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Microgravity Changes Brain Connectivity: What Happens to the Human Brain in Weightlessness

24 Aug 2019, 22:59 UTC
Microgravity Changes Brain Connectivity: What Happens to the Human Brain in Weightlessness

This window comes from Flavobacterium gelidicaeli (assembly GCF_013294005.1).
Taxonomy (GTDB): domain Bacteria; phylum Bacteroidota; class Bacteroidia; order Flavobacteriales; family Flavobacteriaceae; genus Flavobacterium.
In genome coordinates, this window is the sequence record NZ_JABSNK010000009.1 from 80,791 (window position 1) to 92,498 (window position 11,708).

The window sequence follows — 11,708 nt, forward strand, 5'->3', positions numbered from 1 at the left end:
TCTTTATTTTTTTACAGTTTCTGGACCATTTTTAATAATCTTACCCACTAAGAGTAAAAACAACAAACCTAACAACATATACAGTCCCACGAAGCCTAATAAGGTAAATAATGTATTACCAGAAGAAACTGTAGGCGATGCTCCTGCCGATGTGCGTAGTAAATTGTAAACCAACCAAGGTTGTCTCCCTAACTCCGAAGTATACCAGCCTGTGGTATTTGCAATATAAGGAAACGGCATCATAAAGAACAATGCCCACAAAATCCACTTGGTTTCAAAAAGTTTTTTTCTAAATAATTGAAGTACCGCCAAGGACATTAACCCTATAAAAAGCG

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An international team of Russian and Belgian researchers has found out that space travel has a significant impact on the brain: they discovered that cosmonauts demonstrate changes in brain connectivity related to perception and movement. Some areas, such as regions in the insular and parietal cortices, work more synchronously with other brain areas after the space flight. On the other hand, connectivity of some other regions, such as the cerebellum and vestibular nuclei, decreases. The results of the study were published in Frontiers in Physiology.While Roscosmos is discussing future manned flights to Mars, NASA plans to open the International Space Station for commercial tourism, and SpaceX is testing its Starship Mars prototype, scientists are seriously concerned about the impact of a prolonged stay in space on the human body. During flights, astronauts are continuously exposed to weightlessness, which requires adaptation and causes changes within the body. Life on colonized planets and satellites – humanity's likely future – will demand special conditions to become safe for our body. While the effects of weightlessness on bones, muscles and the vestibular system are well known, how the human brain copes with microgravity has yet to be fully examined. Recent studies using neuroimaging show ...

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